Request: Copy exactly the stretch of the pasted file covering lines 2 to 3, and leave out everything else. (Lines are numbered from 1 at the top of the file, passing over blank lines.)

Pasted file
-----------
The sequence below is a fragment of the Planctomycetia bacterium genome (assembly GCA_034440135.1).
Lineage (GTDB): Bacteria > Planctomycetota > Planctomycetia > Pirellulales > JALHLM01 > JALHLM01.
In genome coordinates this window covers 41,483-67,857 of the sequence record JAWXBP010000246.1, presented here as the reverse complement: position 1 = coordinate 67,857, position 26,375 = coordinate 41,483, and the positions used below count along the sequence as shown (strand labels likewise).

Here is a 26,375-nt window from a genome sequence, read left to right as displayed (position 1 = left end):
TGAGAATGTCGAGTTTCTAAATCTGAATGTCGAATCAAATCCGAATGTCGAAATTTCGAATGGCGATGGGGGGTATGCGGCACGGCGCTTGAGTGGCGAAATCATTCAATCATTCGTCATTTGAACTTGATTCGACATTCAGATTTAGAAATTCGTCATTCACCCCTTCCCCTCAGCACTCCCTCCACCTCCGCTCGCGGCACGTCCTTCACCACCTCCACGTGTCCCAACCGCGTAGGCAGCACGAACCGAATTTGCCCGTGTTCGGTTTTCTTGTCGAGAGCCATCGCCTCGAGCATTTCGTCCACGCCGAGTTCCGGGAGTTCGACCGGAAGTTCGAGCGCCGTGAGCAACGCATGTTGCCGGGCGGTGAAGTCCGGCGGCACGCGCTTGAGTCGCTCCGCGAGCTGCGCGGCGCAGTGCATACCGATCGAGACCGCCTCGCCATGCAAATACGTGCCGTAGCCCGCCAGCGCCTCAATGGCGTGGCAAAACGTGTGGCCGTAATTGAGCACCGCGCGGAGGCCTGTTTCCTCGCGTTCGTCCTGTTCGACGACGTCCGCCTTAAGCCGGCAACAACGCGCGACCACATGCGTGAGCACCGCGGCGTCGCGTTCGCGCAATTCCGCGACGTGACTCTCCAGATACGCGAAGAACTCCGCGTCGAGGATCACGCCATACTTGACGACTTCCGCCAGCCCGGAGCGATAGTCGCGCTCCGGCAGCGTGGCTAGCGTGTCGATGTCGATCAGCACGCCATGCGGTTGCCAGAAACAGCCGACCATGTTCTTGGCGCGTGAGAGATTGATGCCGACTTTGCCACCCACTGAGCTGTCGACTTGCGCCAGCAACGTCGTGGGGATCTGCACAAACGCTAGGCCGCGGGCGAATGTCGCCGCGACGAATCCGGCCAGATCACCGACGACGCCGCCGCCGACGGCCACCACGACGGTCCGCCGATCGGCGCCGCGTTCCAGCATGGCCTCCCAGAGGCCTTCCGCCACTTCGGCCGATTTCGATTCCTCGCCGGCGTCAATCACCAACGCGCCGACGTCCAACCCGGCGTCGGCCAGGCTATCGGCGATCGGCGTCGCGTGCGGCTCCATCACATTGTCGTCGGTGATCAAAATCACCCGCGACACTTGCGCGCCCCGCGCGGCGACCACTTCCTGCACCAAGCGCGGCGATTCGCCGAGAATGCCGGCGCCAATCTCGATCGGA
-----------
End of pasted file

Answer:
Lineage (GTDB): Bacteria > Planctomycetota > Planctomycetia > Pirellulales > JALHLM01 > JALHLM01.
In genome coordinates this window covers 41,483-67,857 of the sequence record JAWXBP010000246.1, presented here as the reverse complement: position 1 = coordinate 67,857, position 26,375 = coordinate 41,483, and the positions used below count along the sequence as shown (strand labels likewise).